Brew Blog: Indian Wells Lobotomy Bock

The other night, I attended a business dinner held at the downtown outpost of the House of Blues. The meal was mediocre, but that wasn't really the point. This was a meet-and-eat event designed to smooth over some intra-office politics over some bites and, more importantly, some beer.

I was drinking on the corporate dime, so I'm not going to complain too mightily, but the beer selection at HoB left a lot to be desired. Most of my colleagues were sucking down aluminum bottle-clad light beers; one of them went with a non-alcoholic brew. The dearth of other options sent me straight for a Shiner Bock. I used to really enjoy Shiner Bock, despite the frequently lobbed accusation that it is not, in fact, a Bock. That night, it tasted disappointingly thin and weak, faults that were surely there all along, but went relatively unnoticed by my less-informed taste buds. This whole Brew Blog thing is ruining me.

The disappointing experience reminded me that I had a six-pack of Indian Wells Brewing Co. Lobotomy Bock stashed in the fridge. I wanted to see how it would compare to the wimpy Bock from Spoetzl, so I pulled one out the other night, in the name of research. While I'm not about to come out swinging for the greatness or authenticity of Lobotomy Bock, it certainly toed a closer line to what I'd expect from a Bock, in general.

The beer is a deep, blackish brown with some ruddy, almost purplish tinting at the edges, and when held to the light, it certainly looks the part. It did seem a bit flat, with very little carbonation resulting in no head whatsoever. A thin and sudsy ring was the only after-effect of a vigorous pour, with no hint of lacing as I emptied the glass.

The aromas were deep and malty, with a slightly sweet and savory undertone, like dark caramel. Aromas of fresh-baked dark bread were also evident, along with subtle hints of plum and just a dusting of cocoa. These are all pretty characteristic aromas for Doppel Bock, so things seemed to be going smoothly.

The first sign of trouble appeared in the first sip. Rather than having a full and slightly rich texture, this beer felt thin on my tongue. Though they were light and diluted, there were hints of bitter chocolate, dark raisin bread, and a high, clear note of slightly concentrated grape. A slight metallic twinge leads the finish, which is surprisingly brief but nicely rounded with a pleasant mild bitterness to counteract the slightly aimless sweetness that is fairly dominant throughout.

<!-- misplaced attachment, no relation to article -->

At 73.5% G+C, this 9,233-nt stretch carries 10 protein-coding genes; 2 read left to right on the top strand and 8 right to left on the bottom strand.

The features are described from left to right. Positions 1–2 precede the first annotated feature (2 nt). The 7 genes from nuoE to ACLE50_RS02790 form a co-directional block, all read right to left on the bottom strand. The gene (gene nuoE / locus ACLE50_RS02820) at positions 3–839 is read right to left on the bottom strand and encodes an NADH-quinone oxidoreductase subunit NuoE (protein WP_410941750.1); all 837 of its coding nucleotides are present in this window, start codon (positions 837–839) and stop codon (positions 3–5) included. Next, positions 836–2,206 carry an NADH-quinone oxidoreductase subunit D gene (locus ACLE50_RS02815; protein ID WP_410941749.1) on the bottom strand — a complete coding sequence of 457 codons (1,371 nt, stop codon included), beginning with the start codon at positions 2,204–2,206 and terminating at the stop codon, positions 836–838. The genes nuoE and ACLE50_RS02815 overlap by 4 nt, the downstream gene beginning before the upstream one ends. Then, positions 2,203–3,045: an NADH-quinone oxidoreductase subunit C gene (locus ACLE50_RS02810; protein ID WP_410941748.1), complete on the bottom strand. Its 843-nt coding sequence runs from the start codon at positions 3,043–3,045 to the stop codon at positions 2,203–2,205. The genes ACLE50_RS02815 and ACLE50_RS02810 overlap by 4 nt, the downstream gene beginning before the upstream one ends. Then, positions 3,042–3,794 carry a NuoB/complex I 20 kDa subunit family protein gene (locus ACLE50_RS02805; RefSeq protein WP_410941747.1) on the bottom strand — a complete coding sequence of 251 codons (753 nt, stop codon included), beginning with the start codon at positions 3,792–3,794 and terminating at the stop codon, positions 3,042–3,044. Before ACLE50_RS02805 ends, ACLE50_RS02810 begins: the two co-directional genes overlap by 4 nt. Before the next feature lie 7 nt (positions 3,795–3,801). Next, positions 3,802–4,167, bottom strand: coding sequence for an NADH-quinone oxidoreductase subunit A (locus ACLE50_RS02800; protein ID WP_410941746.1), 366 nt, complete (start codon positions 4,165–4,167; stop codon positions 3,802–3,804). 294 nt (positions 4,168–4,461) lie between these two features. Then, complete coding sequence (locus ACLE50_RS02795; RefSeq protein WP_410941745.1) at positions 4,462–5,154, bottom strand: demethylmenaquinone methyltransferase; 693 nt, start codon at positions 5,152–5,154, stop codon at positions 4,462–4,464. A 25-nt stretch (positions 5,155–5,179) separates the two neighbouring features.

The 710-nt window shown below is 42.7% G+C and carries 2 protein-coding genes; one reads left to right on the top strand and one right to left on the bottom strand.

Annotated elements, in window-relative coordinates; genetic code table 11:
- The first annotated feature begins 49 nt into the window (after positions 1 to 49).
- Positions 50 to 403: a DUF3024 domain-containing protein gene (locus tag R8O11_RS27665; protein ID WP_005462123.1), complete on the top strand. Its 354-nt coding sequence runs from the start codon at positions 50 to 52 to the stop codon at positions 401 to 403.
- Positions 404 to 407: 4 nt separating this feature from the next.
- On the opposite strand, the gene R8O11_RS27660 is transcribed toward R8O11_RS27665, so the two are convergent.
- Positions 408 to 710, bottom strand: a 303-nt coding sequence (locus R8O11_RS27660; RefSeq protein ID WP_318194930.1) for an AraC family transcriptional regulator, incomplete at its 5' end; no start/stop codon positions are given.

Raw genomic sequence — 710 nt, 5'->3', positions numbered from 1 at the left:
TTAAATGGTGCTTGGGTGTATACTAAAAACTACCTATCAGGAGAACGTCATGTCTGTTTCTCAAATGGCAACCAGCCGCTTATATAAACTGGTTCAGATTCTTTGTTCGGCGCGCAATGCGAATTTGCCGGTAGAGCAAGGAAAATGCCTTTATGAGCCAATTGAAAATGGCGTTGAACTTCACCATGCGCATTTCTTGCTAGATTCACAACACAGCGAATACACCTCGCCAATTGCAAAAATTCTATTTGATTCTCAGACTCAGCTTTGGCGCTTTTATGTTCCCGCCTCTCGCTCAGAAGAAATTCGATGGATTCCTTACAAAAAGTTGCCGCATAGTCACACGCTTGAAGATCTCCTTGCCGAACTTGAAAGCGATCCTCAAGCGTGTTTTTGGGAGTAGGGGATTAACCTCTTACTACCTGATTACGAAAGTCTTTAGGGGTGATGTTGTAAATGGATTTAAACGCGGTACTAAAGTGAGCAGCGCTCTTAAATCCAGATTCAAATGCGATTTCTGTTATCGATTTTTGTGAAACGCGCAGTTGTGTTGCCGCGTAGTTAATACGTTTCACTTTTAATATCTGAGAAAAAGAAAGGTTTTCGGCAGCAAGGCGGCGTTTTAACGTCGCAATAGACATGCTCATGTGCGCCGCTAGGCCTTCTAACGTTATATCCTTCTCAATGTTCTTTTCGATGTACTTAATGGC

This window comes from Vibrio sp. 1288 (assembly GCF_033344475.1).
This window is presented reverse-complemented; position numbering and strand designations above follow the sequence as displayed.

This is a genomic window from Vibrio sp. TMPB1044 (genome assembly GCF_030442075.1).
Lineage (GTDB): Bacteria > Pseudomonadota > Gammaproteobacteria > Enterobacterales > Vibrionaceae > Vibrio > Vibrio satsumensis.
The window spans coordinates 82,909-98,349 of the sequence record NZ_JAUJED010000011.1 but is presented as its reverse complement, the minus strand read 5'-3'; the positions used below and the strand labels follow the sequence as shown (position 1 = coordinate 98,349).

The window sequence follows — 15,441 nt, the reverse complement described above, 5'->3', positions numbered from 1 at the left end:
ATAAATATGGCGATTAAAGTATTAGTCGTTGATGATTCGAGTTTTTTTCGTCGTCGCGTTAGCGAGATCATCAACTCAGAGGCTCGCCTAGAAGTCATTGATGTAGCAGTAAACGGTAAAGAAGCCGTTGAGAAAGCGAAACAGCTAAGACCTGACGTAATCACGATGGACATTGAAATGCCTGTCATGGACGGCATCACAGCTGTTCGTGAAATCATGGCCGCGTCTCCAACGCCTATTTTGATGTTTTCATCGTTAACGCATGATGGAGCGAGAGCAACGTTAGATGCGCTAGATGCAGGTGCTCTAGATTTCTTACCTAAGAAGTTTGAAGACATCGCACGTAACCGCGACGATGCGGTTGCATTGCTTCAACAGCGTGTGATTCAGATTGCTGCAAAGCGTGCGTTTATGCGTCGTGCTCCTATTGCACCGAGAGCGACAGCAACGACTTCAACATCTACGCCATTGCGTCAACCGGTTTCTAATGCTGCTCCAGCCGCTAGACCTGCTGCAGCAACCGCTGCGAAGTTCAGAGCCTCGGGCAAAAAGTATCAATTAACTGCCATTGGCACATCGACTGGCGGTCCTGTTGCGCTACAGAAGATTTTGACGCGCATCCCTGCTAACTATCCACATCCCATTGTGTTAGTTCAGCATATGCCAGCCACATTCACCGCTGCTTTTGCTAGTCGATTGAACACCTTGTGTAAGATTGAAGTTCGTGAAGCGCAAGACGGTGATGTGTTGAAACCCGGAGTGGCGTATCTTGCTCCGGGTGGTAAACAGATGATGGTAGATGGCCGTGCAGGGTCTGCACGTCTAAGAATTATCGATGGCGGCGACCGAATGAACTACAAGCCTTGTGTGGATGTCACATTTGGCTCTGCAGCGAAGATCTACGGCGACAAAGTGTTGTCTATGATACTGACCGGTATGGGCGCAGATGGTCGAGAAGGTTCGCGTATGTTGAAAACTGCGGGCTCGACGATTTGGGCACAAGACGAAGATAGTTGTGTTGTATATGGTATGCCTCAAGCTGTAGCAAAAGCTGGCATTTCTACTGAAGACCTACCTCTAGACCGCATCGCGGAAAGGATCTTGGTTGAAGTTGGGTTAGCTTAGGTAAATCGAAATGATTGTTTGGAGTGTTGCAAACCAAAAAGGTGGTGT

It's been a while since I took a real stab at beer-nerd frippery, so I hope you'll indulge me this time. As a cook, I'm deeply enthralled by the science behind the stove. As I learn more about beer, I find myself becoming similarly fascinated with the chemistry of fermentation, and the myriad factors that affect the final outcome of a beer. Bock provides an interesting bridge (there are, of course, many) between the science of brewing and the science of cooking.

In the kitchen, we talk frequently of the Maillard Reaction(s), a series of non-enzymatic browning reactions that occur, in very simple terms, through a combination of heat, time, and sugar-amino acid interaction. Bock beer derives its characteristic malty flavor from Melanoidin, a compound whose effects are amplified through a Maillard-type process. Bock beers are typically brewed with a high proportion of Munich and Vienna malts, which contain higher and more concentrated levels of the compounds, and the brewing method amplifies and brings these characteristics to the fore through specific temperatures and timing employed in the mashing process.

While an understanding of what, in large part, makes "Bock" Bock may not make up for the fact that this one ended up being a bit weak, I do find that my enjoyment of beer increases with my understanding of its mysterious inner-workings. I don't intend to make a habit of spouting off about my self-education in beer chemistry, but from time to time, I just can't help it. I find this stuff fascinating. It's just too bad I couldn't quite say the same thing about the beer that launched the investigation.

Follow Eating Our Words on Facebook and on Twitter @EatingOurWords

KEEP THE HOUSTON PRESS FREE... Since we started the Houston Press, it has been defined as the free, independent voice of Houston, and we'd like to keep it that way. With local media under siege, it's more important than ever for us to rally support behind funding our local journalism. You can help by participating in our "I Support" program, allowing us to keep offering readers access to our incisive coverage of local news, food and culture with no paywalls.
Nicholas L. Hall is a husband and father who earns his keep playing a video game that controls the U.S. power grid. He also writes for the Houston Press about food, booze and music, in an attempt to keep the demons at bay. When he's not busy keeping your lights on, he can usually be found making various messes in the kitchen, with apologies to his wife.
Contact: Nicholas L. Hall